Impact assessment warns up to 18,700 jobs could be lost as a result of proposed 64% cuts

Solar panels

More than half of all jobs in the solar sector are under threat from planned swingeing cuts to feed-in tariffs, the government has admitted.

In an impact assessment published alongside confirmation of a 64% cut to the subsidy - which comes into force on 8 February - civil servants calculated the cut could result in up to 18,700 job losses in the around 32,300-strong solar sector.

Mandarins classed this as a “high” impact scenario, with the “low” estimate put at 9,700 jobs, equivalent to 30% of jobs.

Both the feed-in tariffs (FIT) cut and the impact assessment were published just before Christmas. The 64% cut to FITs – reducing the subsidy to 4.39p/kWh, down from 12p/kWh today – was actually smaller than the 87% cut to 1.53p/kWh the government previously proposed.

Civil servants described the job impact forecasts of the FITs cut as “tentative” and said the potentially dramatic drop in headcount could partly be attributed to people transferring back to their former professions, including roofing and general building trades.

Commenting on the policy, Paul Barwell, chief executive of the Solar Trade Association, said: “Government has partially listened. It’s not what we needed, but it’s better than the original proposals, and we will continue to push for a better deal for what will inevitably be a more consolidated industry.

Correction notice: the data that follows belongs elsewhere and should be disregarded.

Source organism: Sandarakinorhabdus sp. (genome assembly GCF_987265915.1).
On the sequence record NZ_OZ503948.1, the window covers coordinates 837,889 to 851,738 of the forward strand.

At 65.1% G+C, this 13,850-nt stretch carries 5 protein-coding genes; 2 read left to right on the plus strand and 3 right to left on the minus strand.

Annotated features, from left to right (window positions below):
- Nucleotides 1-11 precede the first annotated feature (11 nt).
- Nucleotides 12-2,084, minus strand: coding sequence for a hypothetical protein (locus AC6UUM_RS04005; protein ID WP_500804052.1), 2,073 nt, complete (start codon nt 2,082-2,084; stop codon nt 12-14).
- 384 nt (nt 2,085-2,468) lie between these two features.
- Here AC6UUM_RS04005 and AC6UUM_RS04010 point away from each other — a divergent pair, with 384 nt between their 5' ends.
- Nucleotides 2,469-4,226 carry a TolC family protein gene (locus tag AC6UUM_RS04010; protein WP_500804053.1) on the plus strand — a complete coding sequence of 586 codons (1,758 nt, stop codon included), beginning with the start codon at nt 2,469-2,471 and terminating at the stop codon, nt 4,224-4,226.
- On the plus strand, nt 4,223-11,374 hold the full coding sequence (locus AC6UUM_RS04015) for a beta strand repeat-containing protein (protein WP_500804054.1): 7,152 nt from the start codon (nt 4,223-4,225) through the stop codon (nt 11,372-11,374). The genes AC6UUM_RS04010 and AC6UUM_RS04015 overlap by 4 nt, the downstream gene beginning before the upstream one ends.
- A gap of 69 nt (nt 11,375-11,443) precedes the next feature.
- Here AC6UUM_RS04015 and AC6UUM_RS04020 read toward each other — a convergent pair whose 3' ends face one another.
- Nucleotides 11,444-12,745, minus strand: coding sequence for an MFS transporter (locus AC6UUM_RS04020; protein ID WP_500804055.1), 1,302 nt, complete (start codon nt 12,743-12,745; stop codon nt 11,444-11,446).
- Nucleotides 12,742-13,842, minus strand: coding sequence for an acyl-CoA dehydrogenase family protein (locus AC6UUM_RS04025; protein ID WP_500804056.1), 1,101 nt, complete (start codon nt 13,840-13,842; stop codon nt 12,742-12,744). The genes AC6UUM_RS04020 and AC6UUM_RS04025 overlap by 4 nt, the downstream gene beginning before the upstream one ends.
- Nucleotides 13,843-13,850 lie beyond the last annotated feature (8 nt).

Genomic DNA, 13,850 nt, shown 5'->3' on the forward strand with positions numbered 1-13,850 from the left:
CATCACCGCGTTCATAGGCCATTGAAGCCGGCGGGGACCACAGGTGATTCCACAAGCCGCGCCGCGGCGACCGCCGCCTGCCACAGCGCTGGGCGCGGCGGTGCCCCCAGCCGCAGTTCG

“However, in a world that has just committed to strengthened climate action in Paris and which sees solar as the future, the UK government needs to get behind the British solar industry. Allocating only around 1% of its clean power budget to new solar is too little, particularly when solar is now so cost-effective.”

The government has argued a significant cut to FITs is justified due to the balooning projected cost of the subsidy, with the costs passed to consumers’ energy bills.

At the time of its introduction in 2010, the government forecast the FITs scheme would cost £490m over the course of 11 years to 2021. By the Comprehensive Spending Review in 2012 this had hit £1.1bn, and in the most recent forecast by the Office for BudgetResponsibility last year it had hit £1.7bn.

The scheme allows households to claim money from energy suppliers if they generate their own electricity through renewable sources.